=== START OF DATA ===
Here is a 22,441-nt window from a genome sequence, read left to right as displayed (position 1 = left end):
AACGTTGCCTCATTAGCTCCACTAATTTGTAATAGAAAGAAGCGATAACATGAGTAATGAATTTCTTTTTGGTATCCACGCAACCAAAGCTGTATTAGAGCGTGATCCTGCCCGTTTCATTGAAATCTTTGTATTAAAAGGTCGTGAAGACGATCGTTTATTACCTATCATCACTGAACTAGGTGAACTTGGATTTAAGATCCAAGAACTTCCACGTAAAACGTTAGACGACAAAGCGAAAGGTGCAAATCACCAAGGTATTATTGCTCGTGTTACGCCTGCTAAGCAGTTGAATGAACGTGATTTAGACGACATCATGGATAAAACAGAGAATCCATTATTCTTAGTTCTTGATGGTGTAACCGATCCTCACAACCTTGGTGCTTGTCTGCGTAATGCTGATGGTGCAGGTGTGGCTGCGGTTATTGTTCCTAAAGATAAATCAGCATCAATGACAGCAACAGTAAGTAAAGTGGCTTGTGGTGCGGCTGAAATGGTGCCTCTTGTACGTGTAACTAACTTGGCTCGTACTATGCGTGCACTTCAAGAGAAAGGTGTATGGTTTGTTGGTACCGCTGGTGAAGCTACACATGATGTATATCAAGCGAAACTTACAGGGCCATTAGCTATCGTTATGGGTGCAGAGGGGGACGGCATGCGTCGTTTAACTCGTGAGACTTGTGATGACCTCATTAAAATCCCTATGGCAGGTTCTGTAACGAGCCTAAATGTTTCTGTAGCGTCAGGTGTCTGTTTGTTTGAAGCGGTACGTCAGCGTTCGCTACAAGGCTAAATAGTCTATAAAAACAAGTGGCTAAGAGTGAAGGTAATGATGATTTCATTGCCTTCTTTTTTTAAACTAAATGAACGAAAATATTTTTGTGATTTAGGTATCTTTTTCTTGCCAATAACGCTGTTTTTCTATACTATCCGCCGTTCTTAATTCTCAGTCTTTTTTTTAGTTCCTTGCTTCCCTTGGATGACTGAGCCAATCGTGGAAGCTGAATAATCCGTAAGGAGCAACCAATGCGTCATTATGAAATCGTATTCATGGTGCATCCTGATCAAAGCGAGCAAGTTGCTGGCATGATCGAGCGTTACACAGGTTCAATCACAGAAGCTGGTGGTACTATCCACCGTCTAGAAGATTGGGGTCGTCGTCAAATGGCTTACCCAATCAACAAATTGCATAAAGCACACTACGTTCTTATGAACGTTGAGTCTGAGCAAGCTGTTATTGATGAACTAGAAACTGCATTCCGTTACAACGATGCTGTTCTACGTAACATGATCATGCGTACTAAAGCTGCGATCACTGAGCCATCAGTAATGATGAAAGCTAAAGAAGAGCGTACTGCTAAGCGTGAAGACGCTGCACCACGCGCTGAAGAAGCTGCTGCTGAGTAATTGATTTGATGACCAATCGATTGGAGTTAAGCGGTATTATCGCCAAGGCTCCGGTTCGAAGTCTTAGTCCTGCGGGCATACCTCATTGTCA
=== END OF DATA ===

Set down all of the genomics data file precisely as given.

Here is a 22,441-nt window from a genome sequence, read left to right as displayed (position 1 = left end):
AACGTTGCCTCATTAGCTCCACTAATTTGTAATAGAAAGAAGCGATAACATGAGTAATGAATTTCTTTTTGGTATCCACGCAACCAAAGCTGTATTAGAGCGTGATCCTGCCCGTTTCATTGAAATCTTTGTATTAAAAGGTCGTGAAGACGATCGTTTATTACCTATCATCACTGAACTAGGTGAACTTGGATTTAAGATCCAAGAACTTCCACGTAAAACGTTAGACGACAAAGCGAAAGGTGCAAATCACCAAGGTATTATTGCTCGTGTTACGCCTGCTAAGCAGTTGAATGAACGTGATTTAGACGACATCATGGATAAAACAGAGAATCCATTATTCTTAGTTCTTGATGGTGTAACCGATCCTCACAACCTTGGTGCTTGTCTGCGTAATGCTGATGGTGCAGGTGTGGCTGCGGTTATTGTTCCTAAAGATAAATCAGCATCAATGACAGCAACAGTAAGTAAAGTGGCTTGTGGTGCGGCTGAAATGGTGCCTCTTGTACGTGTAACTAACTTGGCTCGTACTATGCGTGCACTTCAAGAGAAAGGTGTATGGTTTGTTGGTACCGCTGGTGAAGCTACACATGATGTATATCAAGCGAAACTTACAGGGCCATTAGCTATCGTTATGGGTGCAGAGGGGGACGGCATGCGTCGTTTAACTCGTGAGACTTGTGATGACCTCATTAAAATCCCTATGGCAGGTTCTGTAACGAGCCTAAATGTTTCTGTAGCGTCAGGTGTCTGTTTGTTTGAAGCGGTACGTCAGCGTTCGCTACAAGGCTAAATAGTCTATAAAAACAAGTGGCTAAGAGTGAAGGTAATGATGATTTCATTGCCTTCTTTTTTTAAACTAAATGAACGAAAATATTTTTGTGATTTAGGTATCTTTTTCTTGCCAATAACGCTGTTTTTCTATACTATCCGCCGTTCTTAATTCTCAGTCTTTTTTTTAGTTCCTTGCTTCCCTTGGATGACTGAGCCAATCGTGGAAGCTGAATAATCCGTAAGGAGCAACCAATGCGTCATTATGAAATCGTATTCATGGTGCATCCTGATCAAAGCGAGCAAGTTGCTGGCATGATCGAGCGTTACACAGGTTCAATCACAGAAGCTGGTGGTACTATCCACCGTCTAGAAGATTGGGGTCGTCGTCAAATGGCTTACCCAATCAACAAATTGCATAAAGCACACTACGTTCTTATGAACGTTGAGTCTGAGCAAGCTGTTATTGATGAACTAGAAACTGCATTCCGTTACAACGATGCTGTTCTACGTAACATGATCATGCGTACTAAAGCTGCGATCACTGAGCCATCAGTAATGATGAAAGCTAAAGAAGAGCGTACTGCTAAGCGTGAAGACGCTGCACCACGCGCTGAAGAAGCTGCTGCTGAGTAATTGATTTGATGACCAATCGATTGGAGTTAAGCGGTATTATCGCCAAGGCTCCGGTTCGAAGTCTTAGTCCTGCGGGCATACCTCATTGTCA